Sulfur Dioxide Calibration Gas
Sulfur Dioxide (SO2)
Sulfur Dioxide is both a naturally occurring atmospheric gas (derived from volcanoes) and a product of industrial processes. Roughly 99% of SO2 emissions in the United States occur from industrial processes such as the burning of fossil fuels, extracting metal from ore, and motor vehicle emissions resulting from the combustion of fuel. It is also mainly known for its role in acid rain, which despite its eerie name is no more harmful than clean swimming or drinking water. It is a colorless or invisible gas with a strong pungent odor that is described as a similar to a "burnt match" smell. Sulfur Dioxide (SO2) is reactive and will not burn, but is very toxic and even fatal at high enough concentrations causing respiratory distress in a very short amount of time.
Also Known As: Sulphur Dioxide, Sulfurous Oxide, Sulfurous Anhydride
Health Effects of Exposure to Sulfur Dioxide (SO2)
Sulfur Dioxide (SO2) poses the most health risks with short term exposures to high concentrations. The respiratory system is the most vulnerable through inhalation. Within 10-15 minutes a human will display symptoms such as coughing, wheezing, chest tightness and shortness of breath. Sulfur Dioxide also has the potential to irritate your skin and mucous membranes such as burning eyes and throat inflammation. This gas is very toxic and has the ability to cause death at levels as high as 100 ppm.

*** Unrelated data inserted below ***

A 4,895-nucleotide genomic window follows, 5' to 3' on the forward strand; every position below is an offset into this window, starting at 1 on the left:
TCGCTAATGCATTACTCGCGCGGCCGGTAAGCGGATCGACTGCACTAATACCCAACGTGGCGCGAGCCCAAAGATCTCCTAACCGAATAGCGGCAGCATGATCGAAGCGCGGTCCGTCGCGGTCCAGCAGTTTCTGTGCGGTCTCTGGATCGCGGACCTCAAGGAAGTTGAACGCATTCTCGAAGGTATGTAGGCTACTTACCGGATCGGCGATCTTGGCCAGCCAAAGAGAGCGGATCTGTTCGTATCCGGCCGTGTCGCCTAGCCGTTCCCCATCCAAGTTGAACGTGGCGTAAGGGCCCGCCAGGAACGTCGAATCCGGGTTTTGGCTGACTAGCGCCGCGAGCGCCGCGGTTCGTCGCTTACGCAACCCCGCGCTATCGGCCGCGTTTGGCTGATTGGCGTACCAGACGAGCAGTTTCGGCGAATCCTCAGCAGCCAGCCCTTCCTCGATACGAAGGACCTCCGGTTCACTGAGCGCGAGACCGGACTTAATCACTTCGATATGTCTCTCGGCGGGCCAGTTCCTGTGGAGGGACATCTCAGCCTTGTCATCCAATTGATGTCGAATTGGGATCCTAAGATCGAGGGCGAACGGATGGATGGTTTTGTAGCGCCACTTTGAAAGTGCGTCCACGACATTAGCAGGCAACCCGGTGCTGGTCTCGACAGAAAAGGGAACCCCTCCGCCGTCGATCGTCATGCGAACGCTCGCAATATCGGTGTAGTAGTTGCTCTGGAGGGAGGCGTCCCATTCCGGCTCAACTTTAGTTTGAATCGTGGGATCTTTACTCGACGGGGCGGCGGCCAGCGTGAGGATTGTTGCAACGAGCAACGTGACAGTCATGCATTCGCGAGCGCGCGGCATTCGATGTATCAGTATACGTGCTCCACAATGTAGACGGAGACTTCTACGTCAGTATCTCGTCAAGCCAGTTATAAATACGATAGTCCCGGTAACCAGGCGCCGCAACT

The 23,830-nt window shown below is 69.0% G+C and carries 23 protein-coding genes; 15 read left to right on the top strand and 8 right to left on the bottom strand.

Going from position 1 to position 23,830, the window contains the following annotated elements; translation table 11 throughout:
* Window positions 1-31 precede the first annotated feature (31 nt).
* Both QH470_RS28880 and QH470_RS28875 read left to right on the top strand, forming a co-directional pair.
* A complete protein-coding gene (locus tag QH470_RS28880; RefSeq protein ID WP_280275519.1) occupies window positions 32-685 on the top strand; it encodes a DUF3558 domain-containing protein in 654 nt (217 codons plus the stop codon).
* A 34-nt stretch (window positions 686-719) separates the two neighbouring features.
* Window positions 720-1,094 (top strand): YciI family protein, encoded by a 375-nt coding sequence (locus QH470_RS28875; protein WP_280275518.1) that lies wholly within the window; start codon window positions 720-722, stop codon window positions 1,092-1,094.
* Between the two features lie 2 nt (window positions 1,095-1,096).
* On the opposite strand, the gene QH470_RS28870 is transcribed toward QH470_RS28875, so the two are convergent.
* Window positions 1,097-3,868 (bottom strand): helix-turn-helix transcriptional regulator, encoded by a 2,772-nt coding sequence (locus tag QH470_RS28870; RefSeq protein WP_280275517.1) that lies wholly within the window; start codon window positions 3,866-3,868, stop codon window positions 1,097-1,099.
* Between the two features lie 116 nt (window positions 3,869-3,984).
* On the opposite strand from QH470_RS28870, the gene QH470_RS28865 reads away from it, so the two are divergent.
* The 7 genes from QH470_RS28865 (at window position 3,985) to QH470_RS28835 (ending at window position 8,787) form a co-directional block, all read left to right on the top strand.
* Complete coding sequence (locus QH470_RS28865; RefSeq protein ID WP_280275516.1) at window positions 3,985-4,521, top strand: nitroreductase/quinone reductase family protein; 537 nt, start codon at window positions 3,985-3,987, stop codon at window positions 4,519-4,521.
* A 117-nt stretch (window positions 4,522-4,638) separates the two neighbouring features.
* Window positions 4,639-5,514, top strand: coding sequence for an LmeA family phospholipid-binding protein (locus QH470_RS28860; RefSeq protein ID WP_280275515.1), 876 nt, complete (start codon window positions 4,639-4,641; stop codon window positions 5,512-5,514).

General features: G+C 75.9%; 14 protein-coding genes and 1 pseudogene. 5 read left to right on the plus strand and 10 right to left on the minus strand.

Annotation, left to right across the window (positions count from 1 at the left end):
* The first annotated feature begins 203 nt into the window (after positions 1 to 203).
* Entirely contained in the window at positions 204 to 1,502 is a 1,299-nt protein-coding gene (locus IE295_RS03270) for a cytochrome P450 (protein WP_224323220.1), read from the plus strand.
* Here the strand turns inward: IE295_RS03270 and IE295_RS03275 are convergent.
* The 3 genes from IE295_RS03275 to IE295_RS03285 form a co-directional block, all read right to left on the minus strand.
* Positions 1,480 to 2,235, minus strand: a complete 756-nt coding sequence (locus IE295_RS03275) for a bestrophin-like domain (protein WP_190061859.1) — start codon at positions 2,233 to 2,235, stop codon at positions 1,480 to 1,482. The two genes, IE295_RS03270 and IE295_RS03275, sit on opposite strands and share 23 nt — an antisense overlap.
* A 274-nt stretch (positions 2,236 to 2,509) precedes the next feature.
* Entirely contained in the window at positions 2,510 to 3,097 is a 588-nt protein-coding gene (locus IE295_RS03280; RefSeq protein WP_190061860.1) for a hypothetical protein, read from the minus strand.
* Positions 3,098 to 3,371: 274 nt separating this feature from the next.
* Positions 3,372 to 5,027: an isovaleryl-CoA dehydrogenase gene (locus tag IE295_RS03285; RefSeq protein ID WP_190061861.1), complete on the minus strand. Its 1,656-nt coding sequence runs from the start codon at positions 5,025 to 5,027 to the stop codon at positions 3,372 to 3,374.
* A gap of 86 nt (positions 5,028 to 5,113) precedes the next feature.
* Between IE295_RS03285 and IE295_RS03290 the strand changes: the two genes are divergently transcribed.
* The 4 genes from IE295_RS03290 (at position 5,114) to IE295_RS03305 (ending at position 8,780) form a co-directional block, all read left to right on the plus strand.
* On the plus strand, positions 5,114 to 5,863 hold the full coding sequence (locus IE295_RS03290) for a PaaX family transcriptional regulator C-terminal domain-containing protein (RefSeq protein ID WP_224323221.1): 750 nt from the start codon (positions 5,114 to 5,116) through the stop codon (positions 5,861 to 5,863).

Occupational Exposure Limits of SO2
Industrial Applications of Sulfur Dioxide (SO2)
The United States produces roughly 9 million tons of this toxic gas annually through industrial processes. One of the main uses is its role in the production of sulfuric acid, which is used to make chemicals for the agriculture industry, and production of petroleum products. Another use for Sulfur Dioxide (SO2) is as a preservative in dried fruits such as apricots. Due to its anti-microbial properties it maintains the color of the fruit and prevents rotting. SO2 also serves as an antibiotic in the wine-making process by preventing spoilage from bacteria. If a wine does contains Sulfur Dioxide, it will usually state "containing sulfites" on the label. Other areas of industrial applications include fumigation, paper productions, and refrigeration and cold storage facilities.
Detecting Sulfur Dioxide in Occupational Settings: The need for SO2 Calibration Gas
Inhalation is the number one way to exhibit health effects of Sulfur Dioxide (SO2) exposure. Industries where sulfur dioxide is produced as a by-product such as the burning of coal and oil or in the copper smelting industry are where workers are most at risk. Finding the appropriate gas detection system will maintain the safety in your environment. Calibration gas is what will ensure that the accuracy and reliability of your gas detector stays within guidelines as it is used as a comparative standard of analytical instruments.
Sulfur Dioxide (SO2) Calibration Gas Cylinders
EGas Depot Offers a wide range of Sulfur Dioxide (SO2) Calibration Gas Cylinders. With 10 different liter sizes and 10 different options for your ppm requirements available to you, we are a one-stop shop for all of your field calibration needs.